Essential Sales TQ – Boolean Search

Sales people have to be good at many things if they are to be successful. They need to be evangelists, counsellors, engineers, teachers, politicians, project managers, lawyers, leaders and servants. Yet amidst all these attributes there is one skill that defines a star performer... their ability to conduct stealthy research to identify and then engage the power-base within an organization. There is no value in being able to lead with insight if you are talking with people with no influence or if they cannot buy.

Finding the right people (buyer personas) demands you have 'sales TQ' (Technical Quotient) to successfully find the proverbial needles in the haystacks of your target markets

If you are in business-to-business selling, then LinkedIn is the most powerful database and engagement tool in your arsenal. You know that your potential customers judge you based on the insights you bring and the questions you ask; but before you get to ask your prospect any questions you must first ask the right questions within iterative and Boolean search. This is because research and search are synonymous in achieving results by finding and connecting with the right people.

When it comes to being a master of search there is no-one better than a savvy recruitment consultant and the video below is by Glen Cathey, author of the Boolean Black Belt blog. Strap yourself in and take notes as there is much to learn in how to use LinkedIn's Advanced Search and Saved Searches.

LinkedIn's Advance Search is powerful for those who are adept but which version of LinkedIn do you need to be able achieve your sales goals? Those on the free edition of LinkedIn are subject to commercial use limits which restrict searches and profile views for prospecting or recruiting. But even the free version allows users to view the full names and profiles of anyone in their extended network (1st, 2nd, and 3rd degree) regardless of whether they are directly connected or have a Premium account.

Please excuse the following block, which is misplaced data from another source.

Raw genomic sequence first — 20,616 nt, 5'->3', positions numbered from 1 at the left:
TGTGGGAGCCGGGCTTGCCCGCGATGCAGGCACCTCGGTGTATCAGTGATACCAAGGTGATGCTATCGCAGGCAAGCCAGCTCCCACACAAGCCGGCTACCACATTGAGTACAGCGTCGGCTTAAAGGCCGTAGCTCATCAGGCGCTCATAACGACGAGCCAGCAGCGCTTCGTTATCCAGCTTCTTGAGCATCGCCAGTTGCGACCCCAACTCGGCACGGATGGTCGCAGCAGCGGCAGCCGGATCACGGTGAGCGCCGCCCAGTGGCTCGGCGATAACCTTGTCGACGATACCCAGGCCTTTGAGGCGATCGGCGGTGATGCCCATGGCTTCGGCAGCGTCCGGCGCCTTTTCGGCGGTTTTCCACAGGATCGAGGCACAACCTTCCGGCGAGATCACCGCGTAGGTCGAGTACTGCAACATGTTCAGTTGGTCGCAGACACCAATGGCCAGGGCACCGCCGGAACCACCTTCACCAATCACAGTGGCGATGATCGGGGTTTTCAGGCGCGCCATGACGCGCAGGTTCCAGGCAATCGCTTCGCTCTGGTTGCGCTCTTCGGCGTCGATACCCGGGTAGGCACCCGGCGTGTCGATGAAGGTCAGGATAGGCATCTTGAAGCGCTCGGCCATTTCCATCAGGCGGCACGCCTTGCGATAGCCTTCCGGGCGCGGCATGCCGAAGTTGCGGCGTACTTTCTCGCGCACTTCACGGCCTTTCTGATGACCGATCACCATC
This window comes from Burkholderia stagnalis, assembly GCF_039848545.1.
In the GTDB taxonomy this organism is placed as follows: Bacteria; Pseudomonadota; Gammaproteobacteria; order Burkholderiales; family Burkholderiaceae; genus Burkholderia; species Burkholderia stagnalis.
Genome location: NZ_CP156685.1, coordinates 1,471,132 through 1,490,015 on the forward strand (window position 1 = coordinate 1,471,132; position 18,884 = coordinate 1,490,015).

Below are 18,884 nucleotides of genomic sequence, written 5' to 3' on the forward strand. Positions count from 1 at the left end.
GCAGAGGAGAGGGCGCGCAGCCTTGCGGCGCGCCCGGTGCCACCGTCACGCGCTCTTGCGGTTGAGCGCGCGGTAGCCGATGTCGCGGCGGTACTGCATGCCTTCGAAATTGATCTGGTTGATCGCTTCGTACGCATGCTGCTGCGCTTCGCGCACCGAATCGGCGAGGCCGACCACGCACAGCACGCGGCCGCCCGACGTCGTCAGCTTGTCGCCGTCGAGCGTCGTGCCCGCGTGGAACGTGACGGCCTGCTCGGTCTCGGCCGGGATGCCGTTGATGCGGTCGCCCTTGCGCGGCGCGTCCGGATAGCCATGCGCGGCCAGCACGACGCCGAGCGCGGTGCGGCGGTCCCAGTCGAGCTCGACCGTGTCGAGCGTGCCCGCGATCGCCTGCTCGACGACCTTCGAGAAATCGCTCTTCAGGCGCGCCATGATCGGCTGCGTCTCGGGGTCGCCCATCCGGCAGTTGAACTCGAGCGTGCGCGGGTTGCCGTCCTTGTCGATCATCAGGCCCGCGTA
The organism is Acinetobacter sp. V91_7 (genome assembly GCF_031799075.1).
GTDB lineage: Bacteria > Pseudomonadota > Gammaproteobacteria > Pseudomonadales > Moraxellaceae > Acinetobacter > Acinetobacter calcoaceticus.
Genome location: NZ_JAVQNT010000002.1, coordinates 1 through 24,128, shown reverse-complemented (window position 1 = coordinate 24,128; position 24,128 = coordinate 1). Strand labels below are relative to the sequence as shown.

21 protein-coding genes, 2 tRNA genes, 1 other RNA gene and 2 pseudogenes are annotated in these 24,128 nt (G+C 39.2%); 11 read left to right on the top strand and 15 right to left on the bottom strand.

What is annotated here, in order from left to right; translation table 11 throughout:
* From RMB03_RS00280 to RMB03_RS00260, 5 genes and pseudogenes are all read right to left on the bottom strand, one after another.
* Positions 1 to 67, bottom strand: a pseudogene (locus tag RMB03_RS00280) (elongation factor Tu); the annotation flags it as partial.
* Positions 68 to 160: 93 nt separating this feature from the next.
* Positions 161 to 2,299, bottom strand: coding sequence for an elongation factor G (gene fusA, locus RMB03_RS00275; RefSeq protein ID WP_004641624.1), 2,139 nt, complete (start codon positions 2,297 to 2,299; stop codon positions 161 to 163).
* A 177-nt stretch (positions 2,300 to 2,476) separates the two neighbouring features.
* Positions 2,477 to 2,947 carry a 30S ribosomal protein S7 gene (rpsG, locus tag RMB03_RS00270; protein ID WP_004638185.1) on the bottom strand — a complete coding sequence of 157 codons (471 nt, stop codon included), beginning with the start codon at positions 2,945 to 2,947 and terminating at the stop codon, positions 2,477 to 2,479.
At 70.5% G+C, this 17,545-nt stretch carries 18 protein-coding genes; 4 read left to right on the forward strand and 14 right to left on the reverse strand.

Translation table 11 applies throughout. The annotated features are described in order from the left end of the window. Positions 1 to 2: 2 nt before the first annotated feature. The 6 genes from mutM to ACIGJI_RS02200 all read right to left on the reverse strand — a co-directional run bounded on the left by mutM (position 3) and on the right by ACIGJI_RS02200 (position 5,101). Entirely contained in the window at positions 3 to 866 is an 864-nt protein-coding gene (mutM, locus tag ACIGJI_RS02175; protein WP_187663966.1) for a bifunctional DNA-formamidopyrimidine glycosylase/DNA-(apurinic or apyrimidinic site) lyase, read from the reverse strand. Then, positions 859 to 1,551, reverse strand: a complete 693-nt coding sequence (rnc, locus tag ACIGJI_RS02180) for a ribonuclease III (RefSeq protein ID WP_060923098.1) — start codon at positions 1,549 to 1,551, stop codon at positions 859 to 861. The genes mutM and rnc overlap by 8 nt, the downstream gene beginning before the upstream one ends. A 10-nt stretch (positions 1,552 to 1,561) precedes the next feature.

Usage limits for search on the free edition are triggered when LinkedIn's algorithm deems that someone is using LinkedIn for commercial use such as recruiting activities or prospecting. This limit is calculated based search activity since the first day of each calendar month.

When 30% of your monthly searches are left, a progress bar appears in your search results and continues to remind you of how you are tracking against your allowance. You can still use search within LinkedIn even once your limit is reached but you see only a limited number of results. Your limit resets at the beginning of each month. The limit does not however affect searching 1st degree connections.

The overall value proposition in paying for LinkedIn Premium, Business Plus and Sales Navigator is therefore in having larger access to the 380 million members and greater search capabilities. Although LinkedIn Premium subscriptions are designed primarily for job hunters and networking purposes, the search capabilities work well for sellers. LinkedIn Premium licenses do not offer relationship management and have limited features which is why Sales navigator is best for sales people.